Power of Attorney Lawyers in Jackson Heights, NY Helping Clients Plan for an Uncertain Future
An important part of any estate plan in New York is designating your power of attorney (POA) to the person you trust most to make informed decisions on your behalf. The person entrusted with your power of attorney is known as the agent. As your agent, powers of attorney could grant them the authority to make decisions regarding your financial or legal matters when you are either unable to make them yourself or otherwise do not feel qualified to make them. Sometimes the POA goes into effect only after you become incapacitated and cannot speak for yourself. Other times, you may craft this important document for one act only, giving someone the power to make important decisions relating to your stock portfolio, for example.
Different powers of attorney have their own advantages and limitations. You do not have to sign a document you feel uncomfortable with, as there are likely other versions of the same legal tool available to you which have the powers and limitations you are looking for.
To better ensure that you are making an informed decision in the drafting of your power of attorney document, it is advisable to speak to an attorney experienced in the legal matters of estate planning and powers of attorney. The law offices of Ortiz & Ortiz, LLP, have been serving clients and helping with their estate plans across New York for over 50 years. If you would like help in the preparation of your power of attorney documents or any other estate planning needs, please contact the lawyers of Ortiz & Ortiz, LLP at their Jackson Heights law office to request a consultation.
What Are the Different Types of Powers of Attorney?
New York has multiple different types of POAs to choose from, each with its own special authorities and responsibilities. Choosing the right one for your needs is paramount.
- Durable Power of Attorney: A durable power of attorney has the authority to act on your behalf in decisions relating to your finances. The agent with durable POA remains vested with these authorities even after an event in which you become incapacitated by sickness or injury. As with all other powers of attorney, the durable power of attorney ends at the time of your death.
- Nondurable Power of Attorney: A non-durable POA is similar to the durable power of attorney in almost every way except that it loses its authority in the event of your incapacitation. The non-durable power of attorney is usually useful for one transaction, or a period of time, but will be revoked once it is no longer needed.
- Springing Power of Attorney: A springing power of attorney only goes into effect after a triggering event, such as your sudden and unexpected incapacitation. In this way, the agent is granted no power of attorney privileges up until that time, but can act in your best interests when you are no longer able to speak for yourself.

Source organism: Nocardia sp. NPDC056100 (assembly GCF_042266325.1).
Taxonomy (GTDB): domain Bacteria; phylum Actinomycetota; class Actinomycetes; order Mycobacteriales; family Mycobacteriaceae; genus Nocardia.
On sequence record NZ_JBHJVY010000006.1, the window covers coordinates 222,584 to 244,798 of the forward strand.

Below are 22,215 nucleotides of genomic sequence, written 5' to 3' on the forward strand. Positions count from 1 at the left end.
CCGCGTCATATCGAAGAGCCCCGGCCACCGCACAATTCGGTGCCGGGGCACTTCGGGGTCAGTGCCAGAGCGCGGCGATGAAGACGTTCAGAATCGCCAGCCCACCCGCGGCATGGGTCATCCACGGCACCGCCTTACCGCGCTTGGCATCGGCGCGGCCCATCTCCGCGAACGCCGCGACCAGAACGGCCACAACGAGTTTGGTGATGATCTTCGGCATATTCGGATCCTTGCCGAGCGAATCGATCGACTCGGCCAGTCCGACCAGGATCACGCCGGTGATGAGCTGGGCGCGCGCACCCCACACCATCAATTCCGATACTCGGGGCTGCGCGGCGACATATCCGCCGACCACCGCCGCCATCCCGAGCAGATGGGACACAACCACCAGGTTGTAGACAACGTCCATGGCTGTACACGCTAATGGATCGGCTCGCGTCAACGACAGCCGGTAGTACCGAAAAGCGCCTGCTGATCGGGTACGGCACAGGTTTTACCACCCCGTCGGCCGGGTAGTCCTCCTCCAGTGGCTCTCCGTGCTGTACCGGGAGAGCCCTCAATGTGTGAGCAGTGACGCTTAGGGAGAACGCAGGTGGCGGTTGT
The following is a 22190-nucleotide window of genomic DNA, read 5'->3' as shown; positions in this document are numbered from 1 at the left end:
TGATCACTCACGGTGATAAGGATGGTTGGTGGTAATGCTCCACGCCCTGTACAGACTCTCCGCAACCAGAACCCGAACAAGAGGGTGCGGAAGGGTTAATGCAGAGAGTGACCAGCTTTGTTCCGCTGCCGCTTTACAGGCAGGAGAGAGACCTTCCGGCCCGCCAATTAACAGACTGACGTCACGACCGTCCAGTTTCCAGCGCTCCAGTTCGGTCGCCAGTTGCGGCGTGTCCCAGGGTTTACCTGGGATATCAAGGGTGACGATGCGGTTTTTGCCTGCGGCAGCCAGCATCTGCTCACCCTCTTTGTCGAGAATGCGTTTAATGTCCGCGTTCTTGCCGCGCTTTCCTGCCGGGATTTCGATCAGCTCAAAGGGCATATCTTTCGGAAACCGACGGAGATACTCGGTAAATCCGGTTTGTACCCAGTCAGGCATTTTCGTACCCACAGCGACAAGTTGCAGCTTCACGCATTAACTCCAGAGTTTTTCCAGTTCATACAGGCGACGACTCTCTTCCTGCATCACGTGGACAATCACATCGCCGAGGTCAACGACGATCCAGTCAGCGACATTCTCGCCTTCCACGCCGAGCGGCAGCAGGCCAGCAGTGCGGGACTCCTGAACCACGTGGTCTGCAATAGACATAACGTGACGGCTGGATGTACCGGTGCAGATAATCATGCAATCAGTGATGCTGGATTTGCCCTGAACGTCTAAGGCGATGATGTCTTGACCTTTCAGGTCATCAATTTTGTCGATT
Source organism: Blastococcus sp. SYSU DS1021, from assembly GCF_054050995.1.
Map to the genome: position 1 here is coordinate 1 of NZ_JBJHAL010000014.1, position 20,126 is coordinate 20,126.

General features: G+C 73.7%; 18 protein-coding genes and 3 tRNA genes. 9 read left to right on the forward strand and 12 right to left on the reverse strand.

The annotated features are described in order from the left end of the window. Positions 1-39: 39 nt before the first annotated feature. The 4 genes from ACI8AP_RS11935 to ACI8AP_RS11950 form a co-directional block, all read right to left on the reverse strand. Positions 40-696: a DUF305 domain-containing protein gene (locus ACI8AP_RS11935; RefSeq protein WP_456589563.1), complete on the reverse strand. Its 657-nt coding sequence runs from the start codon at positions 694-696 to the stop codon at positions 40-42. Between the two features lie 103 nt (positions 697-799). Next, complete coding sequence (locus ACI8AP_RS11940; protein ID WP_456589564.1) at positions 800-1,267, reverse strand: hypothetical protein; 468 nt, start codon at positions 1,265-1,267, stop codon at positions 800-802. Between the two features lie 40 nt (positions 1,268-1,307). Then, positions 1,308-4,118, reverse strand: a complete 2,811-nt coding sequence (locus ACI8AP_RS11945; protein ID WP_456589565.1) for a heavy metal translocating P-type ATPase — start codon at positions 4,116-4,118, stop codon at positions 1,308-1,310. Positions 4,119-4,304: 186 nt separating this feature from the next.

- Limited Power of Attorney: The limited power of attorney can have certain, unique set limitations in place, as outlined in the original document.
If you are unsure whether your power of attorney document is ‘durable,’ simply check the original document you filed. New York state law requires that a power of attorney document clearly states itself to be ‘Durable’ in its title.
Who is Eligible to Be Your POA Agent?
The state of New York has a certain set of requirements for who is eligible to be named as your POA agent. These requirements include:
- The agent must be at least 18 years of age.
- Have the mental fortitude to understand the responsibilities given to them and to execute those responsibilities.
- The POA document must be signed by yourself, the agent, and two witnesses, then notarized.
- The agent must be entrusted with keeping your estate and property separate from their own.
- Keep receipts for any and all transactions made in service of your or the estate.
- Properly disclose the nature of their role whenever signing documents on your behalf.
Many people select their spouse or children to be their agent with power of attorney. Generally speaking, though, the role could be given to anyone you trust. Because trust is the most important fact here. Depending on the limitations of your power of attorney document, you will be entrusting this person with important financial decision-making. If you would not trust them with your credit card, do not trust them with your power of attorney.
What Actions Can a Legal Power of Attorney Do on Your Behalf?
Some powers of attorney tend to financial matters; others act as a healthcare proxy. And still, others can perform both tasks. Depending on the document, your agent may have the authority to buy and sell real estate on your behalf, invest your money, attend to your taxes, gift assets to other people, manage your properties, and speak with the banks on your behalf.
You may select more than one person to have your power of attorney. This may limit their power and influence over your affairs. However, it may also slow down the process of crucial decision-making.
If you believe that your agent is not acting in your best interests or is even stealing from your estate, then they can be removed and replaced at any time.
Contact the Jackson Heights Offices of Ortiz & Ortiz, LLP, to Schedule a Consultation
If you would like to speak with an attorney about the proper drafting of your power of attorney document, please reach out to the lawyers of Ortiz & Ortiz, LLP. Our firm has decades of experience representing clients in all manner of legal and estate planning matters and would be proud to help you through the challenges ahead. 917-540-9772.